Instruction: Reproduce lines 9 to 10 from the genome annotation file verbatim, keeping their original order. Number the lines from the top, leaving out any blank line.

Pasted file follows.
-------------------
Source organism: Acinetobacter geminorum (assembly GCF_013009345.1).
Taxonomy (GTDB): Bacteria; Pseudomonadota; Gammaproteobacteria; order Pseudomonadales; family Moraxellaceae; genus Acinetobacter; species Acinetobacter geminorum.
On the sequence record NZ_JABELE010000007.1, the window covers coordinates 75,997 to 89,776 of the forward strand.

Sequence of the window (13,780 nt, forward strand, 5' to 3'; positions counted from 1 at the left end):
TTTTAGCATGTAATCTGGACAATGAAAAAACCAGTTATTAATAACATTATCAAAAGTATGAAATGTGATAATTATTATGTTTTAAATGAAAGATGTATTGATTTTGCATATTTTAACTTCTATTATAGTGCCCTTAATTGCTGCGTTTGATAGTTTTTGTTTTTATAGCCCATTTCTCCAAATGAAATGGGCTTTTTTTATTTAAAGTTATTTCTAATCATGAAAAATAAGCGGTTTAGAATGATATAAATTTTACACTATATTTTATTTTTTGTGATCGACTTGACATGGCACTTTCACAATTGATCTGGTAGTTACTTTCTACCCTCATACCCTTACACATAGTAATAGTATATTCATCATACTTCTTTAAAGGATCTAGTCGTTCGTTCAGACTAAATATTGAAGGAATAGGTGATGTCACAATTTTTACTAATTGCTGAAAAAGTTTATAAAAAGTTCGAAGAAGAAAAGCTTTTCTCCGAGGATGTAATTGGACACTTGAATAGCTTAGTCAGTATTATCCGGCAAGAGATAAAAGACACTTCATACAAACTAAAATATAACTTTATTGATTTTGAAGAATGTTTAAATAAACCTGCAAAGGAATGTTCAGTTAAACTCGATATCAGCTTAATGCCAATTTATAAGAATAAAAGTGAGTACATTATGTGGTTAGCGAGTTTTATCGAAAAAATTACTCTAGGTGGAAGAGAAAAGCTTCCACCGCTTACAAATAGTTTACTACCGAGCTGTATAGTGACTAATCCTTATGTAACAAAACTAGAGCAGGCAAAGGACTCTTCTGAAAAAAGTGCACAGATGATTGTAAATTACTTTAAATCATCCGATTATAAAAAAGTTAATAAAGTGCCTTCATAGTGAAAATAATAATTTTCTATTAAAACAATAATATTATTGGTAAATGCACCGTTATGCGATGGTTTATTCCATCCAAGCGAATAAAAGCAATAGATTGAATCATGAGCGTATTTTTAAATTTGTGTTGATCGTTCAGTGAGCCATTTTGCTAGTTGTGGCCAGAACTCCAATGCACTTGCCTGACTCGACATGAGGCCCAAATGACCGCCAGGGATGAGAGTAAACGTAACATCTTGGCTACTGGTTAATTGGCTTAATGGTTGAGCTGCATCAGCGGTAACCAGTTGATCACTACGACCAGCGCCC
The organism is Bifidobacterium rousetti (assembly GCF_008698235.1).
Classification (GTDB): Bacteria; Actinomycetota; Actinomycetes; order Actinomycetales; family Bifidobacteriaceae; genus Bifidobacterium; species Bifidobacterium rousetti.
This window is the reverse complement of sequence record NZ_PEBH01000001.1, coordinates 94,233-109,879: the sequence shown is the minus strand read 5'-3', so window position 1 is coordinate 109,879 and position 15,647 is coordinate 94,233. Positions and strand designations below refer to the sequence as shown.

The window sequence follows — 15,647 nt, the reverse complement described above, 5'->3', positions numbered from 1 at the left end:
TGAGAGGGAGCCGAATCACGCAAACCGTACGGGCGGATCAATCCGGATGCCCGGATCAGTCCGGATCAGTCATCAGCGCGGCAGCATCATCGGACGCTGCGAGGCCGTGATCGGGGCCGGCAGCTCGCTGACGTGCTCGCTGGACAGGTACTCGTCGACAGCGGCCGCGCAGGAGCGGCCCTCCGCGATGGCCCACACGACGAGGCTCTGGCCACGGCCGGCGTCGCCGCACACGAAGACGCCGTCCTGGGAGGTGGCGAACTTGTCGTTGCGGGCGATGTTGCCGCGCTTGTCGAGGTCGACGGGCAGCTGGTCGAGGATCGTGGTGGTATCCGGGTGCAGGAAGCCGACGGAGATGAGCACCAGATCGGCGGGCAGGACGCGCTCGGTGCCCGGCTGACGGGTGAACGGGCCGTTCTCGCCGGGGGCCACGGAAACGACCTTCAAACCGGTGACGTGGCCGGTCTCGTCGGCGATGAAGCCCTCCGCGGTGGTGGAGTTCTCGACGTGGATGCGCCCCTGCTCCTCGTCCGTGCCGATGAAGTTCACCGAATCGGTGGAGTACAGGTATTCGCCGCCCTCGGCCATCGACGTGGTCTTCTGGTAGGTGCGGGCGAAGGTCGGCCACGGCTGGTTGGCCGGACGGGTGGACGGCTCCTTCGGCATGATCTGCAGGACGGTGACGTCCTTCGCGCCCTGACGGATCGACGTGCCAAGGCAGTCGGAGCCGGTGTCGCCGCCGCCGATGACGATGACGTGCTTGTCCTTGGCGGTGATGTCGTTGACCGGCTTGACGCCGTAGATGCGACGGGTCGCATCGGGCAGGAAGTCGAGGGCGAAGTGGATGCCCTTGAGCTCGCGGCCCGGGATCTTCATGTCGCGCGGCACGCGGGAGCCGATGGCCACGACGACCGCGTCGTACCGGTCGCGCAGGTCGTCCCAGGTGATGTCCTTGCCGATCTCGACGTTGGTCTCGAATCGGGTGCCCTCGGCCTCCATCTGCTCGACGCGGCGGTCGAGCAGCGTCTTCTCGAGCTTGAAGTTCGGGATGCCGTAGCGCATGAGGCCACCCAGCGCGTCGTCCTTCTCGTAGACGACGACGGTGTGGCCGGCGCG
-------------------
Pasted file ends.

The window sequence follows — 15,647 nt, the reverse complement described above, 5'->3', positions numbered from 1 at the left end:
TGAGAGGGAGCCGAATCACGCAAACCGTACGGGCGGATCAATCCGGATGCCCGGATCAGTCCGGATCAGTCATCAGCGCGGCAGCATCATCGGACGCTGCGAGGCCGTGATCGGGGCCGGCAGCTCGCTGACGTGCTCGCTGGACAGGTACTCGTCGACAGCGGCCGCGCAGGAGCGGCCCTCCGCGATGGCCCACACGACGAGGCTCTGGCCACGGCCGGCGTCGCCGCACACGAAGACGCCGTCCTGGGAGGTGGCGAACTTGTCGTTGCGGGCGATGTTGCCGCGCTTGTCGAGGTCGACGGGCAGCTGGTCGAGGATCGTGGTGGTATCCGGGTGCAGGAAGCCGACGGAGATGAGCACCAGATCGGCGGGCAGGACGCGCTCGGTGCCCGGCTGACGGGTGAACGGGCCGTTCTCGCCGGGGGCCACGGAAACGACCTTCAAACCGGTGACGTGGCCGGTCTCGTCGGCGATGAAGCCCTCCGCGGTGGTGGAGTTCTCGACGTGGATGCGCCCCTGCTCCTCGTCCGTGCCGATGAAGTTCACCGAATCGGTGGAGTACAGGTATTCGCCGCCCTCGGCCATCGACGTGGTCTTCTGGTAGGTGCGGGCGAAGGTCGGCCACGGCTGGTTGGCCGGACGGGTGGACGGCTCCTTCGGCATGATCTGCAGGACGGTGACGTCCTTCGCGCCCTGACGGATCGACGTGCCAAGGCAGTCGGAGCCGGTGTCGCCGCCGCCGATGACGATGACGTGCTTGTCCTTGGCGGTGATGTCGTTGACCGGCTTGACGCCGTAGATGCGACGGGTCGCATCGGGCAGGAAGTCGAGGGCGAAGTGGATGCCCTTGAGCTCGCGGCCCGGGATCTTCATGTCGCGCGGCACGCGGGAGCCGATGGCCACGACGACCGCGTCGTACCGGTCGCGCAGGTCGTCCCAGGTGATGTCCTTGCCGATCTCGACGTTGGTCTCGAATCGGGTGCCCTCGGCCTCCATCTGCTCGACGCGGCGGTCGAGCAGCGTCTTCTCGAGCTTGAAGTTCGGGATGCCGTAGCGCATGAGGCCACCCAGCGCGTCGTCCTTCTCGTAGACGACGACGGTGTGGCCGGCGCG